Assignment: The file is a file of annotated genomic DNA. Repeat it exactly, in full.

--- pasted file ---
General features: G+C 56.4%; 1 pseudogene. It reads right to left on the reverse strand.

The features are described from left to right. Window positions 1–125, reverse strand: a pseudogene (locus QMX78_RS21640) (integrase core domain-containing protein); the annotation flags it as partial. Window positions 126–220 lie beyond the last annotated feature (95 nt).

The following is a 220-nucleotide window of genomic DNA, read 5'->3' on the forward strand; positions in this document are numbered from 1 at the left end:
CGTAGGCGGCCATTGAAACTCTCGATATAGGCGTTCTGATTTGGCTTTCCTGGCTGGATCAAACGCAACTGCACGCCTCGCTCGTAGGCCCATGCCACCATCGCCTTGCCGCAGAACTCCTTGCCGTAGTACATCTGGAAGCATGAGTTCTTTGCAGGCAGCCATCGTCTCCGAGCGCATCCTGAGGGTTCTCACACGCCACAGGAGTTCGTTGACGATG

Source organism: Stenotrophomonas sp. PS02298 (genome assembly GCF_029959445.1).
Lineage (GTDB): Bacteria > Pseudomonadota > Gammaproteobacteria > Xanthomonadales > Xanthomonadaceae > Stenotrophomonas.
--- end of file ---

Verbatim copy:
General features: G+C 56.4%; 1 pseudogene. It reads right to left on the reverse strand.

The features are described from left to right. Window positions 1–125, reverse strand: a pseudogene (locus QMX78_RS21640) (integrase core domain-containing protein); the annotation flags it as partial. Window positions 126–220 lie beyond the last annotated feature (95 nt).

The following is a 220-nucleotide window of genomic DNA, read 5'->3' on the forward strand; positions in this document are numbered from 1 at the left end:
CGTAGGCGGCCATTGAAACTCTCGATATAGGCGTTCTGATTTGGCTTTCCTGGCTGGATCAAACGCAACTGCACGCCTCGCTCGTAGGCCCATGCCACCATCGCCTTGCCGCAGAACTCCTTGCCGTAGTACATCTGGAAGCATGAGTTCTTTGCAGGCAGCCATCGTCTCCGAGCGCATCCTGAGGGTTCTCACACGCCACAGGAGTTCGTTGACGATG

Source organism: Stenotrophomonas sp. PS02298 (genome assembly GCF_029959445.1).
Lineage (GTDB): Bacteria > Pseudomonadota > Gammaproteobacteria > Xanthomonadales > Xanthomonadaceae > Stenotrophomonas.